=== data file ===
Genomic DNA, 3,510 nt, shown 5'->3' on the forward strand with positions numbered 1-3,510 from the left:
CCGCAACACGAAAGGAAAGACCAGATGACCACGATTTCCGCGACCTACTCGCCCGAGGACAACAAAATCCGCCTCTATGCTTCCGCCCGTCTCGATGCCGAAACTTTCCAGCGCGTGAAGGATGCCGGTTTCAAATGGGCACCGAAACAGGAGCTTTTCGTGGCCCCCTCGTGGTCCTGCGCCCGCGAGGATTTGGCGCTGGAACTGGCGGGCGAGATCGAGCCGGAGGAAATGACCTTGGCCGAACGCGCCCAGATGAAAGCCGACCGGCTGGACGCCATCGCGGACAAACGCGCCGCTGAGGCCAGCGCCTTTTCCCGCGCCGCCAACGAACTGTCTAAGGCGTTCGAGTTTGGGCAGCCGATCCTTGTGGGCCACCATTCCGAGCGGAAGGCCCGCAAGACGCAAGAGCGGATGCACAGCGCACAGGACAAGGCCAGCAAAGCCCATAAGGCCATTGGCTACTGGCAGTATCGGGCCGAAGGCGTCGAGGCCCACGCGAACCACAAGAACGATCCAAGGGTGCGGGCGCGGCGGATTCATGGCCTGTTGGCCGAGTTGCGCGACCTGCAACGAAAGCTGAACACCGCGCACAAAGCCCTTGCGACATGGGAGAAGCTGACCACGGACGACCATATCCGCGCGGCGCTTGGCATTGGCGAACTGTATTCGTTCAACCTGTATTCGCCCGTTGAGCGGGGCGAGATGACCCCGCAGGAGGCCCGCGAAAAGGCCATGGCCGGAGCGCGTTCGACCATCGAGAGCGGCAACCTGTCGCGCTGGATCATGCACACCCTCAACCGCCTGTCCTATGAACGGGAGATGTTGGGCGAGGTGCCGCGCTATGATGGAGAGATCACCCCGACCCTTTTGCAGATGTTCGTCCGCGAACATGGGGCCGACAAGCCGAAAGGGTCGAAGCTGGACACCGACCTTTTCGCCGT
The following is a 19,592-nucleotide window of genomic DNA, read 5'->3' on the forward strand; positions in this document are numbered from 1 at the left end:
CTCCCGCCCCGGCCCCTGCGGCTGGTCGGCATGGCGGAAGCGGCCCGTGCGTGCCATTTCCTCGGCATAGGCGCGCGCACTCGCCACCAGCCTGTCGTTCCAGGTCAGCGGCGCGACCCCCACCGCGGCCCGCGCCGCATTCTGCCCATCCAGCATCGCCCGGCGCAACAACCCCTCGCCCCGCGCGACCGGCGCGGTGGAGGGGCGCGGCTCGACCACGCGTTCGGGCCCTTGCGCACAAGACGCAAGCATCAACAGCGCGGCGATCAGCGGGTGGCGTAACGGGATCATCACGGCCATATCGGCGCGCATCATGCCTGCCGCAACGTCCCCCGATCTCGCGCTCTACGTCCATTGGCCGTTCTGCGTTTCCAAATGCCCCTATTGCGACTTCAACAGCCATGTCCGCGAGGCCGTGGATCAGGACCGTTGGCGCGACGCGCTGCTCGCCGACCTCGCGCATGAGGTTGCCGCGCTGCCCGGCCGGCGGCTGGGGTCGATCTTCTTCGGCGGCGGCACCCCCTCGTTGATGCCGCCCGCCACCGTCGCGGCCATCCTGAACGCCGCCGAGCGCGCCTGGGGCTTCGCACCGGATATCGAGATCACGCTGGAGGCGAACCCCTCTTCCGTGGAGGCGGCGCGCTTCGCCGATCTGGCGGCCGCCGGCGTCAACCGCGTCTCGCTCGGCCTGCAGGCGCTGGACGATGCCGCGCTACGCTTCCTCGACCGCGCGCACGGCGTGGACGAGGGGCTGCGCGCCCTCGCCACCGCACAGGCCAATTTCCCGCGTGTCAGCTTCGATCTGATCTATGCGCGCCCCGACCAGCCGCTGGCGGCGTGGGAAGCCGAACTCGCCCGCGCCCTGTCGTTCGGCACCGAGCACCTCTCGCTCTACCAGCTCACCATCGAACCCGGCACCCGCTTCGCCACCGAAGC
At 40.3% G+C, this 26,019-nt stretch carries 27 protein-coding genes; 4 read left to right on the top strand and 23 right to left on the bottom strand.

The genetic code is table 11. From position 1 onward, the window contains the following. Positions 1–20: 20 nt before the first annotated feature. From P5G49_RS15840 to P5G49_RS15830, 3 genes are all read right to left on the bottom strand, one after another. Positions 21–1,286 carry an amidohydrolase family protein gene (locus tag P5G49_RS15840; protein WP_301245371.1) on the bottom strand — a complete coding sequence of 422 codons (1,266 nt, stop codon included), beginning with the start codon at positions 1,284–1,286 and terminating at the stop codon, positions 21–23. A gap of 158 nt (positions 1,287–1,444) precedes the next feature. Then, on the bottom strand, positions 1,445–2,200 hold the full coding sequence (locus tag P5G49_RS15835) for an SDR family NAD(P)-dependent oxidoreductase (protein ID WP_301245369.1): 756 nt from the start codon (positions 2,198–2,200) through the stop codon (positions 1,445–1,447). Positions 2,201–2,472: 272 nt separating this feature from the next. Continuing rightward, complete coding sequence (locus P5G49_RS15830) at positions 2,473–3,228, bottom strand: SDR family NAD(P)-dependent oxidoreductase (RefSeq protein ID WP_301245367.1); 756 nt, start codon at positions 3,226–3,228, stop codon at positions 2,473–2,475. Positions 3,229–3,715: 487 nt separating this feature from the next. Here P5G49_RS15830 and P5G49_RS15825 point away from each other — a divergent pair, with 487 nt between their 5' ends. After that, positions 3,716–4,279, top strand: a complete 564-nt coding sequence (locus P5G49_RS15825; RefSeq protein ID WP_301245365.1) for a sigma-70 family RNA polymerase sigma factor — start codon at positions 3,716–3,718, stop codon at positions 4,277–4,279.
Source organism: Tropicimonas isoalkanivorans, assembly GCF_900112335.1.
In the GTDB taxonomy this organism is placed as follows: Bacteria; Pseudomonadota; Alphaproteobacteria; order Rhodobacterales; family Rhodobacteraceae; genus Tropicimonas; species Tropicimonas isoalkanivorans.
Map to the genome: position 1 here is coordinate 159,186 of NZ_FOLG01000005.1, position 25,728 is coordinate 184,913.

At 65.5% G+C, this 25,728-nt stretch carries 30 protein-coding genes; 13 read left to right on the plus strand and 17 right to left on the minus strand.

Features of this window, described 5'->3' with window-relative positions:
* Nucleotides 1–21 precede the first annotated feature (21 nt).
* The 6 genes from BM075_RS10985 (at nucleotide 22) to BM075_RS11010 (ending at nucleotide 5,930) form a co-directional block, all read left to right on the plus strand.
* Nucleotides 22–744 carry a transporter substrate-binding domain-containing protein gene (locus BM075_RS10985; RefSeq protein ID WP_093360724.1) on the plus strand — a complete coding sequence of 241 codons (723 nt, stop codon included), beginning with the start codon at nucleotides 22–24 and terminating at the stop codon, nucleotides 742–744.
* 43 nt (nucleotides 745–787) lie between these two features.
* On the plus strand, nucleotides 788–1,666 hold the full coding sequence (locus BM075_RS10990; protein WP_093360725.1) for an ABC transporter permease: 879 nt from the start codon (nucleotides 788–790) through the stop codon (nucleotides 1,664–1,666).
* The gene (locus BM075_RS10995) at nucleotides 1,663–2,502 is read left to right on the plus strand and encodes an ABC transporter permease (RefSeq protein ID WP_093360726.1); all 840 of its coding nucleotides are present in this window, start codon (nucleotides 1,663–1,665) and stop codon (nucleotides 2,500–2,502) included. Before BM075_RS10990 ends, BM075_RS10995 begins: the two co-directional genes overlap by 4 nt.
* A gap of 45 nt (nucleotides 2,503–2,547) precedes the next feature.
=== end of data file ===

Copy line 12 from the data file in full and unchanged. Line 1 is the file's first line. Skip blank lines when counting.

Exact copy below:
* Nucleotides 1–21 precede the first annotated feature (21 nt).